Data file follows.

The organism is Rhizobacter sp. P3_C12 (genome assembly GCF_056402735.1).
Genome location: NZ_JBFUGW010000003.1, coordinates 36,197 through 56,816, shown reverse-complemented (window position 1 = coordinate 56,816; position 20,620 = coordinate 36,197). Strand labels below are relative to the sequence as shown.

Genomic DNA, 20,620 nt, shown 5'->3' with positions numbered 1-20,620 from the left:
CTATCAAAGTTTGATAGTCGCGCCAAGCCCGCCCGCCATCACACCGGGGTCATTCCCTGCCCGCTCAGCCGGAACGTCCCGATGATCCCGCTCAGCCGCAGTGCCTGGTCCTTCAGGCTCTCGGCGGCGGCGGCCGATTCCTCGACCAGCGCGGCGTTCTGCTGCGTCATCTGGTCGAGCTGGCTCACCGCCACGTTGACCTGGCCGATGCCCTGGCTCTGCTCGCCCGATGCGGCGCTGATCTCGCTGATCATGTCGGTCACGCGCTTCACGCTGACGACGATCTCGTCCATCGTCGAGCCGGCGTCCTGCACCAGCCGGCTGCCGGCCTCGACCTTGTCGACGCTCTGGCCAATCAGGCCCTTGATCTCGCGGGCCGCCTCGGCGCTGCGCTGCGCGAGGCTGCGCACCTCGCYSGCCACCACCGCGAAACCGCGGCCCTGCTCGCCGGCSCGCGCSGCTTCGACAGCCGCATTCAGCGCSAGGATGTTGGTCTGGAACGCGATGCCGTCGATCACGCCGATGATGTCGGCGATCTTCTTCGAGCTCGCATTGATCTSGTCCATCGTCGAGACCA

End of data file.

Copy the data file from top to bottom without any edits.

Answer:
The organism is Rhizobacter sp. P3_C12 (genome assembly GCF_056402735.1).
Genome location: NZ_JBFUGW010000003.1, coordinates 36,197 through 56,816, shown reverse-complemented (window position 1 = coordinate 56,816; position 20,620 = coordinate 36,197). Strand labels below are relative to the sequence as shown.

Genomic DNA, 20,620 nt, shown 5'->3' with positions numbered 1-20,620 from the left:
CTATCAAAGTTTGATAGTCGCGCCAAGCCCGCCCGCCATCACACCGGGGTCATTCCCTGCCCGCTCAGCCGGAACGTCCCGATGATCCCGCTCAGCCGCAGTGCCTGGTCCTTCAGGCTCTCGGCGGCGGCGGCCGATTCCTCGACCAGCGCGGCGTTCTGCTGCGTCATCTGGTCGAGCTGGCTCACCGCCACGTTGACCTGGCCGATGCCCTGGCTCTGCTCGCCCGATGCGGCGCTGATCTCGCTGATCATGTCGGTCACGCGCTTCACGCTGACGACGATCTCGTCCATCGTCGAGCCGGCGTCCTGCACCAGCCGGCTGCCGGCCTCGACCTTGTCGACGCTCTGGCCAATCAGGCCCTTGATCTCGCGGGCCGCCTCGGCGCTGCGCTGCGCGAGGCTGCGCACCTCGCYSGCCACCACCGCGAAACCGCGGCCCTGCTCGCCGGCSCGCGCSGCTTCGACAGCCGCATTCAGCGCSAGGATGTTGGTCTGGAACGCGATGCCGTCGATCACGCCGATGATGTCGGCGATCTTCTTCGAGCTCGCATTGATCTSGTCCATCGTCGAGACCA